Uyghurs urge United Nations rights chief to ask hard questions in China

Michelle Brachelet is visiting China amid ongoing concerns over treatments of Uyghurs.

A woman speaking

Michelle Bachelet, UN High Commissioner for Human Rights, speaks during a news conference at the European headquarters of the United Nations in Geneva, Switzerland. Credit: Martial Trezzini/AP

Uyghurs have urged United Nations human rights chief Michelle Bachelet to avoid falling victim to a public relations stunt as her trip to China enters a delicate new phase on Tuesday with a visit to the remote Xinjiang region.

The ruling Communist Party is accused of detaining over one million Uyghurs and other Muslim minorities in the far-western region as part of a years-long security crackdown the United States has labelled a "genocide".

China vehemently denies the allegations, calling them the "lie of the century".

Ms Bachelet is expected to visit the Xinjiang cities Urumqi and Kashgar on Tuesday and Wednesday as part of a six-day tour.

"I hope she can also ask the Chinese government for the whereabouts of my mother," said Jevlan Shirememet, adding that he had not been able to contact her in four years.

The Turkey-based 31-year-old - from the province's northern reaches near the border with Kazakhstan - also said he hoped Ms Bachelet would venture further than her itinerary.

"I don't know why she can't visit these places," he told AFP.

Nursimangul Abdureshid — another Uyghur living in Turkey — was "not very hopeful that her trip can bring any change".
"I request them to visit victims like my family members, not the pre-prepared scenes by the Chinese government," she told AFP.

"If the UN team cannot have unlimited access in Xinjiang, I will not accept their so-called reports."

China rejects 'political manipulation' ahead of visit

Ms Bachelet arrived in China on Monday, kicking off the first trip by a holder of the office since 2005 amid concerns that it could lead to an endorsement rather than scrutiny of China's rights record.

The Chinese foreign ministry said it welcomed her but rejected "political manipulation" when asked by media if she can visit the detention centres, re-education camps and prisons where rights groups say Uyghurs have been mistreated.

China has repeatedly denied any mistreatment of Uyghurs.

"The purpose of the private visit is to enhance exchanges and cooperation between both sides and promote the international cause of human rights," ministry spokesman Wang Wenbin told a media briefing on Monday.
He said that Ms Bachelet's visit will be conducted in a "closed loop", referring to a way of isolating people within a "bubble" to prevent the COVID-19 virus from potentially spreading.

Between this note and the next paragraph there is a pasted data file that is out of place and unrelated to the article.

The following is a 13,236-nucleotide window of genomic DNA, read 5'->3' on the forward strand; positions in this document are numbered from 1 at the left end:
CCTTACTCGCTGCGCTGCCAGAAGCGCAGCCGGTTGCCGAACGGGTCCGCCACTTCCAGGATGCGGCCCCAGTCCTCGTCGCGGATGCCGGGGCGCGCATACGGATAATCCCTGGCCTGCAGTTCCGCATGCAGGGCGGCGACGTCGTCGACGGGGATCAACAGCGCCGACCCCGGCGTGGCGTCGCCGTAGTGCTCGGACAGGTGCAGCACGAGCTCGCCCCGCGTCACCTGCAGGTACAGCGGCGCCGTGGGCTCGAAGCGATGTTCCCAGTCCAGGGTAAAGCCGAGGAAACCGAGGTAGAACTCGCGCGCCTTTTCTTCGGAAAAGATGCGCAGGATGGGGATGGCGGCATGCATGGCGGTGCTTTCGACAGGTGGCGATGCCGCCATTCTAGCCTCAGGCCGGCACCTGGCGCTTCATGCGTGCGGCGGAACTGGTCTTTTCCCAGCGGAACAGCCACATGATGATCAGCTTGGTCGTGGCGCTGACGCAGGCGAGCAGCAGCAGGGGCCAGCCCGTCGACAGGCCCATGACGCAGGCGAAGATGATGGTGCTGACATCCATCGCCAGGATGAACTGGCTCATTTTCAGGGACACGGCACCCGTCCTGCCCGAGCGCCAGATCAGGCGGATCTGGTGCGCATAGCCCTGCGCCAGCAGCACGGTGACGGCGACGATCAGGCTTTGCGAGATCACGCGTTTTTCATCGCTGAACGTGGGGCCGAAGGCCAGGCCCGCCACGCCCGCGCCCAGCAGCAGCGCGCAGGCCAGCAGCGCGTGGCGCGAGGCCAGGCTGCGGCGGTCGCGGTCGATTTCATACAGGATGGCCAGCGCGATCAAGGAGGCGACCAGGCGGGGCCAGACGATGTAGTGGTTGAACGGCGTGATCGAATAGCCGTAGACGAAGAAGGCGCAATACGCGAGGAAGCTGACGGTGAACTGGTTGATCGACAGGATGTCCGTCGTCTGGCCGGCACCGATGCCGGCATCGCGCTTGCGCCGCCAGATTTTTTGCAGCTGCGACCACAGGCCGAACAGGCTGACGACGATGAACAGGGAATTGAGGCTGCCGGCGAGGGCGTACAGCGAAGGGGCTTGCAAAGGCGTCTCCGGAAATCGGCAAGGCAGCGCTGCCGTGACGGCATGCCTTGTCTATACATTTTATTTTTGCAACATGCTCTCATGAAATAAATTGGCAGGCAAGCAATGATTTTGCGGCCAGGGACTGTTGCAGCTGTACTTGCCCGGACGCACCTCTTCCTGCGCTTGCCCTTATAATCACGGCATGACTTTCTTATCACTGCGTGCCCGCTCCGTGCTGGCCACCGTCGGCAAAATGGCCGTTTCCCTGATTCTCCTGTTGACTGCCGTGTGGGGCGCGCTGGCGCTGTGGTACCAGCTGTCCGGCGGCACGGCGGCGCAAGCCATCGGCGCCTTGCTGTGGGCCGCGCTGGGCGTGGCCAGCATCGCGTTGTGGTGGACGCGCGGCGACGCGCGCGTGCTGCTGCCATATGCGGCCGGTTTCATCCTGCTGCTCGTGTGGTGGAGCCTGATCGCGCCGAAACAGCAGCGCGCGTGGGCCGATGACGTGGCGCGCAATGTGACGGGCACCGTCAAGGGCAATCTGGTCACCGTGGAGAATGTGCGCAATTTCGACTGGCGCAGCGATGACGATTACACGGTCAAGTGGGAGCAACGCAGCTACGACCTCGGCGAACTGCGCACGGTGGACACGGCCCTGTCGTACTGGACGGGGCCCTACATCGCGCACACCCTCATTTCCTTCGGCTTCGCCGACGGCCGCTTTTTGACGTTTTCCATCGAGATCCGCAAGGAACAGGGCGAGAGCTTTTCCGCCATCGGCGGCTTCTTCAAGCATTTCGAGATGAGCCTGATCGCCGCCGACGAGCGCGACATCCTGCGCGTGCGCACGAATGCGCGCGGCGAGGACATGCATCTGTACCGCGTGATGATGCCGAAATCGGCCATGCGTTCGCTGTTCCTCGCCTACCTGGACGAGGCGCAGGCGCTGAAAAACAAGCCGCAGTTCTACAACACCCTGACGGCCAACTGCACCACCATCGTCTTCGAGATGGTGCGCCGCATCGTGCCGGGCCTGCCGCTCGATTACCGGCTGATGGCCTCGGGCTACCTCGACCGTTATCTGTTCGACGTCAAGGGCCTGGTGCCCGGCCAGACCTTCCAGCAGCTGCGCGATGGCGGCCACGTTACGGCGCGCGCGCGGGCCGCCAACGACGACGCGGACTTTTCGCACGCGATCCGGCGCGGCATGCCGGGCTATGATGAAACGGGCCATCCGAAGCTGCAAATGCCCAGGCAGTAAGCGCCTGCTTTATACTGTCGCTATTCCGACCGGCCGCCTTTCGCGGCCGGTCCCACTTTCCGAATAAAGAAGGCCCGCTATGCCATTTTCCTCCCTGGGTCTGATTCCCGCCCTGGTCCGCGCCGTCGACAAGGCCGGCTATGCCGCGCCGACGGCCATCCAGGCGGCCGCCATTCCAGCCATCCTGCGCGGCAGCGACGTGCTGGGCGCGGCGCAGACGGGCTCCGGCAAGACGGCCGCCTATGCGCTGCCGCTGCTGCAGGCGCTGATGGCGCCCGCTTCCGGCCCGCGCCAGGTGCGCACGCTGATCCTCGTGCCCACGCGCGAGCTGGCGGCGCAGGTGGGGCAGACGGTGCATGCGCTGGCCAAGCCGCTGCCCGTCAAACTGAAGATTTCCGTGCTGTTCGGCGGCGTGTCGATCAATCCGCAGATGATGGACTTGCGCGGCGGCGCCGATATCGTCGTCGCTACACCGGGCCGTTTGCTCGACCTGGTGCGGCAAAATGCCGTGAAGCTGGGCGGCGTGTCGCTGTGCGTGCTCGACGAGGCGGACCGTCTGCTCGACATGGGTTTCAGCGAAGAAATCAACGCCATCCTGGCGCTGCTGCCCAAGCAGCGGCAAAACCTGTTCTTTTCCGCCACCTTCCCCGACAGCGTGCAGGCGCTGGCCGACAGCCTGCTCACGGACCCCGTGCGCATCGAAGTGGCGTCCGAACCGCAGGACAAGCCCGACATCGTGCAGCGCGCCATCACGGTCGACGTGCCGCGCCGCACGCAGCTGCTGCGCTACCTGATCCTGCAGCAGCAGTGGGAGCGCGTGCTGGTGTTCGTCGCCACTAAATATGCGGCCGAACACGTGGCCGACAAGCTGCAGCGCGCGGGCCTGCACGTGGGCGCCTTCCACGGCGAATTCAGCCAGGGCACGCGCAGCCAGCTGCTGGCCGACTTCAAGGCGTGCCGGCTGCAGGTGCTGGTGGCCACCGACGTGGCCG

This means that Ms Bachelet will not be able to have free and spontaneous in-person meetings with anyone who has not been pre-arranged by China to be brought inside the "bubble".

Her office posted a photo of her on Twitter in a meeting room with Chinese officials including Foreign Minister Wang Yi and said: "We will be discussing sensitive, important human rights issues, and I hope this visit will help us work together to advance human rights in China and globally."
Mr Wang had earlier said the media would not be travelling with Ms Bachelet because of the coronavirus pandemic. Her office said there would be a press conference at the end.

The 23-28 May trip has been long in the making after Ms Bachelet said in 2018 she wanted unfettered access to Xinjiang. China said the visit should not be based on a presumption of guilt.

Some rights groups are worried that if Ms Bachelet does not press China hard enough, her post-trip report may not give a full picture and could be used by Beijing to justify its actions in Xinjiang.

The World Uyghur Congress urged Bachelet in a letter to ensure that her team can move freely, access all detention facilities and have unsupervised contact with Uighurs.

"We are concerned the trip might do more harm than good. China could use it for propaganda purposes," a Congress spokesperson Zumretay Arkin told Reuters.
China's Foreign Minister Wang Yi
China's Foreign Minister Wang Yi Source: AAP
International scrutiny of the government's actions in Xinjiang heightened in 2018 after the United Nations said one million Uyghurs were held in "massive internment camps" set up for political indoctrination.

China initially denied the existence of any camps, then later admitted it had set up "vocational training centres" with dormitories where people can "voluntarily" check themselves in to learn about law, Chinese language and vocational skills.

The atheist ruling Communist Party said such centres are necessary to curb the "Three Forces" of terrorism, separatism and religious radicalism in Xinjiang, which borders Central Asia on China's north-western frontier.

Xinjiang governor Shohrat Zakir said in 2019 all trainees had "graduated".

4 min read
Published 24 May 2022 at 8:05am, updated 24 May 2022 at 10:57am
Source: SBS, Reuters